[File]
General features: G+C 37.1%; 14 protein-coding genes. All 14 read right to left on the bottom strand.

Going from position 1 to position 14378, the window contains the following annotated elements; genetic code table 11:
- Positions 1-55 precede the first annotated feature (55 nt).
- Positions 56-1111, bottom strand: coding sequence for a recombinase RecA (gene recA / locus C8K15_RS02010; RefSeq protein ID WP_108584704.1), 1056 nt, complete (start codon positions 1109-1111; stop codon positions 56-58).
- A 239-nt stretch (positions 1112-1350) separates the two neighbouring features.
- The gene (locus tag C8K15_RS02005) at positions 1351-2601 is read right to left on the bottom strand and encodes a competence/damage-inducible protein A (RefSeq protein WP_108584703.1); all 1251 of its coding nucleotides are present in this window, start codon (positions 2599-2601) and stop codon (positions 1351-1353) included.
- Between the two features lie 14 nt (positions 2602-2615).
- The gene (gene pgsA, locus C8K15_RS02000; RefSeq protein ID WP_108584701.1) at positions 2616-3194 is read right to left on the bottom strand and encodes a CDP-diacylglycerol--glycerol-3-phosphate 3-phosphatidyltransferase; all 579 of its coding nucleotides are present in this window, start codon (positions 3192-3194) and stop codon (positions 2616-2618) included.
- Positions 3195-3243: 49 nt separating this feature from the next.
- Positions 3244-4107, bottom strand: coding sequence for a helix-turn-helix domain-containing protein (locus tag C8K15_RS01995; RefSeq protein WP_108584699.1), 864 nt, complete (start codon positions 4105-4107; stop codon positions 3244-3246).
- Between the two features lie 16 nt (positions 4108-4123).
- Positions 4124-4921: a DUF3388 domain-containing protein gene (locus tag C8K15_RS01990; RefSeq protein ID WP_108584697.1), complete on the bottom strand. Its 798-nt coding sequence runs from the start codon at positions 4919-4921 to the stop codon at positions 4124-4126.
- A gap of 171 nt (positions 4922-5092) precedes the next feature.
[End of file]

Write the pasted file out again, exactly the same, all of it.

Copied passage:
General features: G+C 37.1%; 14 protein-coding genes. All 14 read right to left on the bottom strand.

Going from position 1 to position 14378, the window contains the following annotated elements; genetic code table 11:
- Positions 1-55 precede the first annotated feature (55 nt).
- Positions 56-1111, bottom strand: coding sequence for a recombinase RecA (gene recA / locus C8K15_RS02010; RefSeq protein ID WP_108584704.1), 1056 nt, complete (start codon positions 1109-1111; stop codon positions 56-58).
- A 239-nt stretch (positions 1112-1350) separates the two neighbouring features.
- The gene (locus tag C8K15_RS02005) at positions 1351-2601 is read right to left on the bottom strand and encodes a competence/damage-inducible protein A (RefSeq protein WP_108584703.1); all 1251 of its coding nucleotides are present in this window, start codon (positions 2599-2601) and stop codon (positions 1351-1353) included.
- Between the two features lie 14 nt (positions 2602-2615).
- The gene (gene pgsA, locus C8K15_RS02000; RefSeq protein ID WP_108584701.1) at positions 2616-3194 is read right to left on the bottom strand and encodes a CDP-diacylglycerol--glycerol-3-phosphate 3-phosphatidyltransferase; all 579 of its coding nucleotides are present in this window, start codon (positions 3192-3194) and stop codon (positions 2616-2618) included.
- Positions 3195-3243: 49 nt separating this feature from the next.
- Positions 3244-4107, bottom strand: coding sequence for a helix-turn-helix domain-containing protein (locus tag C8K15_RS01995; RefSeq protein WP_108584699.1), 864 nt, complete (start codon positions 4105-4107; stop codon positions 3244-3246).
- Between the two features lie 16 nt (positions 4108-4123).
- Positions 4124-4921: a DUF3388 domain-containing protein gene (locus tag C8K15_RS01990; RefSeq protein ID WP_108584697.1), complete on the bottom strand. Its 798-nt coding sequence runs from the start codon at positions 4919-4921 to the stop codon at positions 4124-4126.
- A gap of 171 nt (positions 4922-5092) precedes the next feature.